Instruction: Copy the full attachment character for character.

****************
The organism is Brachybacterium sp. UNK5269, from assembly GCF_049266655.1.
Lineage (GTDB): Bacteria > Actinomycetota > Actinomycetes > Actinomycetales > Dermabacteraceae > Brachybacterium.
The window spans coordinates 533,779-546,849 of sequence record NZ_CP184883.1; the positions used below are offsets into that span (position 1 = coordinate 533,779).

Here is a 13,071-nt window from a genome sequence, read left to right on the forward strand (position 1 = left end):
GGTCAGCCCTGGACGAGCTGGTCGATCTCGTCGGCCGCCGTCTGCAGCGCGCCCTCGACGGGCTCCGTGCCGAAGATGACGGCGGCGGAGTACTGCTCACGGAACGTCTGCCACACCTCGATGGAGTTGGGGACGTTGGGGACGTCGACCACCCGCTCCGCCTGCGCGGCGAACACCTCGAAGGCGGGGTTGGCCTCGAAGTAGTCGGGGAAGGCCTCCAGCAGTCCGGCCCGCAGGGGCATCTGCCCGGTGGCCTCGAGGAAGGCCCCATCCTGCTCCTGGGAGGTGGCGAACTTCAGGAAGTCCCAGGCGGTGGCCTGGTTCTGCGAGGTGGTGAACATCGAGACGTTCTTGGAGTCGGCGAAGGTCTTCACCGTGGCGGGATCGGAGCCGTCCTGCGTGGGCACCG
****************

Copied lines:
The organism is Brachybacterium sp. UNK5269, from assembly GCF_049266655.1.
Lineage (GTDB): Bacteria > Actinomycetota > Actinomycetes > Actinomycetales > Dermabacteraceae > Brachybacterium.
The window spans coordinates 533,779-546,849 of sequence record NZ_CP184883.1; the positions used below are offsets into that span (position 1 = coordinate 533,779).

Here is a 13,071-nt window from a genome sequence, read left to right on the forward strand (position 1 = left end):
GGTCAGCCCTGGACGAGCTGGTCGATCTCGTCGGCCGCCGTCTGCAGCGCGCCCTCGACGGGCTCCGTGCCGAAGATGACGGCGGCGGAGTACTGCTCACGGAACGTCTGCCACACCTCGATGGAGTTGGGGACGTTGGGGACGTCGACCACCCGCTCCGCCTGCGCGGCGAACACCTCGAAGGCGGGGTTGGCCTCGAAGTAGTCGGGGAAGGCCTCCAGCAGTCCGGCCCGCAGGGGCATCTGCCCGGTGGCCTCGAGGAAGGCCCCATCCTGCTCCTGGGAGGTGGCGAACTTCAGGAAGTCCCAGGCGGTGGCCTGGTTCTGCGAGGTGGTGAACATCGAGACGTTCTTGGAGTCGGCGAAGGTCTTCACCGTGGCGGGATCGGAGCCGTCCTGCGTGGGCACCG